Two officers convicted for killing 15-year-old Greek student
15 October 2010
On Monday police officer Epaminondas Korkoneas was found guilty of murder with direct intent, for killing 15 year-old student Alexis Grigoropoulos on December 6, 2008. Grigoropoulos was killed by a shot to the chest during an evening patrol by the police in the Exarchia district of Athens.
Korkoneas, who was part of the armed Special Guard police unit, was sentenced to life imprisonment. Also charged was co-defendant and fellow officer Vasilis Saraliotis, who received 10 years as an accessory to the murder.
Alexis’ killing sparked the worst unrest Greece has seen in over 30 years. Several weeks of protests, including widespread rioting, took place against the police and the then-New Democracy government in Athens and other major cities.
On the first anniversary of his death last December, further smaller scale protests were held.
The sentence, after a six-month trial, is more severe than the original charge of murder with possible intent.
The 4-3 majority verdict was delivered by a mixed panel of three regular judges and 4 jurors, as prescribed by the Greek judicial system, with three jurors and one judge voting in favour.
The verdict was delivered as a result of evidence that established beyond reasonable doubt that Alexis was the victim of police murder. Contrary to media reports at the time that the fatal shot was fired into the air as a warning and had ricocheted, Coroner Simeon Mesogitis told the court in June, “The culprit’s hand was aimed at the crowd when he fired. It was neither up nor down.”
In a sign of desperation, defence lawyer Alexis Kougias attempted to issue a plaint (a written statement of complaint to the court) against the coroner, on the grounds that the witness lacked credibility as a scientist.
Monday's proceedings were also marked by an extraordinary incident. Alexis’ grandmother began arguing with Saraliotis’ mother, as the latter was giving evidence as part of her son’s application to postpone his sentencing. A police guard on duty in court then shouted at his colleagues to throw the grandmother out. Τhis caused an outburst by defence lawyer N. Kostantopoulos, who demanded of the guard, “Is justice yours to take by force?” The police guard in question was later relieved of his duties until the trial was over.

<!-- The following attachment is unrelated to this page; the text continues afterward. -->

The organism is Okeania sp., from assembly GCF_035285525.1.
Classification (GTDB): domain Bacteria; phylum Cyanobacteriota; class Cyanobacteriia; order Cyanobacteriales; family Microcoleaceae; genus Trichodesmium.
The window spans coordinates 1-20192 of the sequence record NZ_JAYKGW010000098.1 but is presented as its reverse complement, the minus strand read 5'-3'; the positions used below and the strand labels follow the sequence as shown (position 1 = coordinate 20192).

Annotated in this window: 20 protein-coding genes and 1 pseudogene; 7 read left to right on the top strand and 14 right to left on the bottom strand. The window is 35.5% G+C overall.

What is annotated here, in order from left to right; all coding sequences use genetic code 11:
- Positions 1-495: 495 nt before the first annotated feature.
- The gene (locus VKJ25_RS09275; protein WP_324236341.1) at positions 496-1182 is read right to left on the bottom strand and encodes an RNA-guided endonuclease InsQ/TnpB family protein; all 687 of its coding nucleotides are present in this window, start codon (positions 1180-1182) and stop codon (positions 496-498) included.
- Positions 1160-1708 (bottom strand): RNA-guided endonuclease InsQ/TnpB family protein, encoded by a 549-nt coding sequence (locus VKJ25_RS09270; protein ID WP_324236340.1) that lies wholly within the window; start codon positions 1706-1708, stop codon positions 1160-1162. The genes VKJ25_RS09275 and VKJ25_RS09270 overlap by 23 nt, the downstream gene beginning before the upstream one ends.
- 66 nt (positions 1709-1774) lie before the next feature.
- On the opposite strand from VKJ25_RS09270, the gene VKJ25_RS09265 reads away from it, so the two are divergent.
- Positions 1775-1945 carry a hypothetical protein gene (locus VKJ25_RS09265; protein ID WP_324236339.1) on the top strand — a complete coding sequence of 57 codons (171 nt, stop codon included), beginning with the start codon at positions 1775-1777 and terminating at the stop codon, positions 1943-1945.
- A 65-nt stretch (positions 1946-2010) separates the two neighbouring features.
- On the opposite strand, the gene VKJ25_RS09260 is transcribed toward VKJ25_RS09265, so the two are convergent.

During the trial, Korkoneas’ defence team had attempted to portray Alexis as a troublemaker.
Following the trial, Grigoropoulos’s mother, Gina Tsalikian, supported the convictions and spoke out against the lies of the police. “For us, his family, today marks the end of a terrible show that attempted to blacken and insult the memory of our innocent child, with the perpetrators of this crime and the lawyer representing Epaminondas Korkoneas [Alexis Kougias],” she said.
“I feel completely vindicated by the court’s decision that was the result of a painful procedure for me during which light was shed on many aspects of this crime. What was proven is that a cold blooded murder was carried out for no reason against an innocent 15 year old boy, Alexis Grigoropoulos—my son.”
A spokesman for the family told the BBC, “Of course, Alexandros is not coming back, but at least what is important for the family is that his good name has been restored.”
A guilty verdict of murder against a policeman is an extraordinary event, not least given the fact that, according to Amnesty International, human rights violations by the police are commonplace in Greece.